Tears stung Dinah’s eyes as she followed the familiar path worn by countless women’s feet. Her own mother thought she was an embarrassment. When she had said it, Dinah had sniggered.
“You’re one to speak. You and your wife-bashing husband I have to call father.”
But now the word lodged a lump in her throat.
Five men in nine years. Dinah had vowed she wouldn’t make the same mistake her mother had made. Her husband would cherish her and treat her as she deserved. He would fill up the emptiness of her life.
Yet not one of them had. Well, never for long. Jacob had tried, she thought with a twinge of regret. But he was too old, too staid in his thinking. Now, when Zeke smiled at her she felt the connection and heat. He was exciting and made her laugh. Sure, she had seen him lose his temper once or twice, but never with her. Zeke was the one.
Heavens! There was a man at the well. Dinah cursed. Nobody came to the well in the mid-day heat—that’s why she came. As she drew closer she saw that the man was a Jew. On all the dead prophets’ bones! Weren’t Jews meant to avoid Samaria like the plague? She almost turned back, but the thought of coming later with all the other women pushed her on. If he was like the other Jews she had come across, he would ignore her anyway.
She avoided looking at him as she lowered the water jar into the well.
“Will you give me a drink?”
He was talking to her. The shock of it almost made her drop the rope. She turned to look at him. He wasn’t much older than Zeke, although not as handsome. Except for those eyes—Dinah had never looked into eyes so alive with laughter.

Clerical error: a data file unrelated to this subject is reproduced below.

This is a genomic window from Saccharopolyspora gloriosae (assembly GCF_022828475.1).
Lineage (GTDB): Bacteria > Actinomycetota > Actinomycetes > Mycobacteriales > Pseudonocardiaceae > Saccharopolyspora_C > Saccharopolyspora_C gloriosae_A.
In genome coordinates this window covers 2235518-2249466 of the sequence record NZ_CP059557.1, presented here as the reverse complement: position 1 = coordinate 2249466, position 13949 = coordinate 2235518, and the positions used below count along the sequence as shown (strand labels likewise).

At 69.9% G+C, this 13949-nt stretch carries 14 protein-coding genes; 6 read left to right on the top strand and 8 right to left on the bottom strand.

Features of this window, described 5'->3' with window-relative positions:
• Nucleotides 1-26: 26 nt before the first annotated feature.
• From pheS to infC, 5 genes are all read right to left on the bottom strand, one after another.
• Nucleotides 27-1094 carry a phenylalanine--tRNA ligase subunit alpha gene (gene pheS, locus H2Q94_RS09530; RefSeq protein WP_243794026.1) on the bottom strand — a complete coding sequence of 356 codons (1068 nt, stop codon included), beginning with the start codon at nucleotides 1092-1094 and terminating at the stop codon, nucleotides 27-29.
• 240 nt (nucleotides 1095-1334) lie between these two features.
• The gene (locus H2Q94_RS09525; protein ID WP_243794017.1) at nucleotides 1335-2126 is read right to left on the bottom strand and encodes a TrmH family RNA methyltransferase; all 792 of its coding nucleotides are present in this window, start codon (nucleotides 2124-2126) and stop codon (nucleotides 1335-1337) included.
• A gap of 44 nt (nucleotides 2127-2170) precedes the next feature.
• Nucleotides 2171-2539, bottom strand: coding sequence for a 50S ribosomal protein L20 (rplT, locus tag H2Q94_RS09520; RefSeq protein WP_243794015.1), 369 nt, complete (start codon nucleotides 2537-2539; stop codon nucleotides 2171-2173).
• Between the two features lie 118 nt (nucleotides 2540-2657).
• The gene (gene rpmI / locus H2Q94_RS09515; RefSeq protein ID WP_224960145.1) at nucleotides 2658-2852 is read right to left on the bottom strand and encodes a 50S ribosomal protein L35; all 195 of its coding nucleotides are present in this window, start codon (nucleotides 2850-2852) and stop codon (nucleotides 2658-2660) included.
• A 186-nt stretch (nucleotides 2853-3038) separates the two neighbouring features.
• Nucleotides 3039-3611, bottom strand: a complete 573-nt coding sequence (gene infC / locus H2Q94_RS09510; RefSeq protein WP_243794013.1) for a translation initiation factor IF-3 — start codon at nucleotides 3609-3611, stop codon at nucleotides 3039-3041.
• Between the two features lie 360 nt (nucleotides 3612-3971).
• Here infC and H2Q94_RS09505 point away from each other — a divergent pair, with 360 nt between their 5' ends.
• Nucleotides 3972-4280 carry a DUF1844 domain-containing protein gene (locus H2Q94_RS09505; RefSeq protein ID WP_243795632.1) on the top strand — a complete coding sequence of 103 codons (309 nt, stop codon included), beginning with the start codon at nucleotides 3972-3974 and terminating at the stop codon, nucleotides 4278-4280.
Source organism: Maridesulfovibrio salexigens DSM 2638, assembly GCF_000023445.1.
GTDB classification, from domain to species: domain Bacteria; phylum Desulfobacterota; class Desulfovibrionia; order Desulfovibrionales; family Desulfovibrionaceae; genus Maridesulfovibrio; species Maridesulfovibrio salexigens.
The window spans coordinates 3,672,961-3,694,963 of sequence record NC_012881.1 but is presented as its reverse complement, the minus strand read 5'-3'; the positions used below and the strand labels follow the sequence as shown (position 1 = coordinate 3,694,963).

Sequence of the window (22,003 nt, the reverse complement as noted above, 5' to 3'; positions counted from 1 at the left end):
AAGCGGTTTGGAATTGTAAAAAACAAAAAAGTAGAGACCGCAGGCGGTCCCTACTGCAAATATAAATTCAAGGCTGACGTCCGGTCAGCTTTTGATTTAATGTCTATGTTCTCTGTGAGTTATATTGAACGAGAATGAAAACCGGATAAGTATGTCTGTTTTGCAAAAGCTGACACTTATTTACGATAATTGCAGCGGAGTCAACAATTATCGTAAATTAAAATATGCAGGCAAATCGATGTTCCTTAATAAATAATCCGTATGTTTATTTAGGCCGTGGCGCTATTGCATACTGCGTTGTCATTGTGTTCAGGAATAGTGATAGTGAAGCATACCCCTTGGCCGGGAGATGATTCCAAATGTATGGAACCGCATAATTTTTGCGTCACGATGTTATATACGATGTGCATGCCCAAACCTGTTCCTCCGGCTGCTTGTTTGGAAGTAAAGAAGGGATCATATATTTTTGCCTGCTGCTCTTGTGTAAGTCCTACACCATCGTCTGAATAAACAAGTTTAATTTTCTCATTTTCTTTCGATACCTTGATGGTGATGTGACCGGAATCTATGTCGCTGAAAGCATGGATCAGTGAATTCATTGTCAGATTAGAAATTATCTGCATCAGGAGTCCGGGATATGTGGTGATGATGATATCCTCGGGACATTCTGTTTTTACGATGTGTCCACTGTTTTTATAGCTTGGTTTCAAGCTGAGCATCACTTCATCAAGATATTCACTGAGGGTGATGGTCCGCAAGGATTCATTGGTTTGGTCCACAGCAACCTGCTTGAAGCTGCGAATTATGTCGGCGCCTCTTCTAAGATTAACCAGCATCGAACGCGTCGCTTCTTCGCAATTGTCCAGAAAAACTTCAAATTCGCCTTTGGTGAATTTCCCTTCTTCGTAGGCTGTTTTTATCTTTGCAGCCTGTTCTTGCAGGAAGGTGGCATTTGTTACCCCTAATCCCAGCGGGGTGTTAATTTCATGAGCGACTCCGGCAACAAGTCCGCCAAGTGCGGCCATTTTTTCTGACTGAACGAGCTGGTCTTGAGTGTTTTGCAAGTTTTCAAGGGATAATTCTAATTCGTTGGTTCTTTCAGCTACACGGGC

“I am a Samaritan woman. How can you ask me for a drink?” Surely he knew his own stupid ceremonial laws?
“If you only knew the lavish grace of God and who I am, you would ask me for a drink, and I would give you living water.”
What was he on about? Yet as she handed him a bowl of water and pointed out that he didn’t even have a jar, he merely smiled.
“This well water will never quench your thirst.” He took a long sip. “But anyone who drinks the water I give will never thirst again. The water I give will be a spring from inside, gushing fountains of endless life.”
It sounded too good to be true but if he had this magic water, she wanted some of it.
“Sir, give me this water so I won’t get thirsty and keep having to come draw water.”
Something sad came into his eyes as he said: “Go call your husband and come back.”
Strange, but she suddenly couldn’t meet his gaze.
“I don’t have a husband.”
“True. You’ve had five husbands and the man you’re living with now isn’t even your husband.”
The water jar clattered from Dinah’s hands as she looked up again. How did he know that? But the answer lay in those eyes. Not only were they full of laughter, they were also full of knowing.
She had never felt so exposed. A stranger had just looked into the deepest, darkest part of her heart. Quickly she changed the subject: was Mt. Gerizim or Jerusalem the place to worship? She didn’t really care—and hardly heard his answer—but she couldn’t stand those intense eyes probing her soul.
He was saying something about true worshipers who would worship God in spirit and truth, but she was still reeling from shock and didn’t take it in.
When he stopped speaking, Dinah mumbled: “The Messiah will come one day and explain it to us.”
“I am he.”
How could his eyes convey so very much? In them Dinah had seen laughter and wisdom; now she saw something even more beautiful: -acceptance and love, entreating her to believe.
Her. The embarrassment. The outcast.
Zeke’s eyes were filled with lust but never such love, and in that moment she knew that—like the others—he couldn’t fill her empty heart. But this man could, of that she had absolutely no doubt. His living water would fill her to over-flowing. She turned and ran, already feeling the water’s joy welling up inside her.
She had to tell the others. This water was too good not to share.
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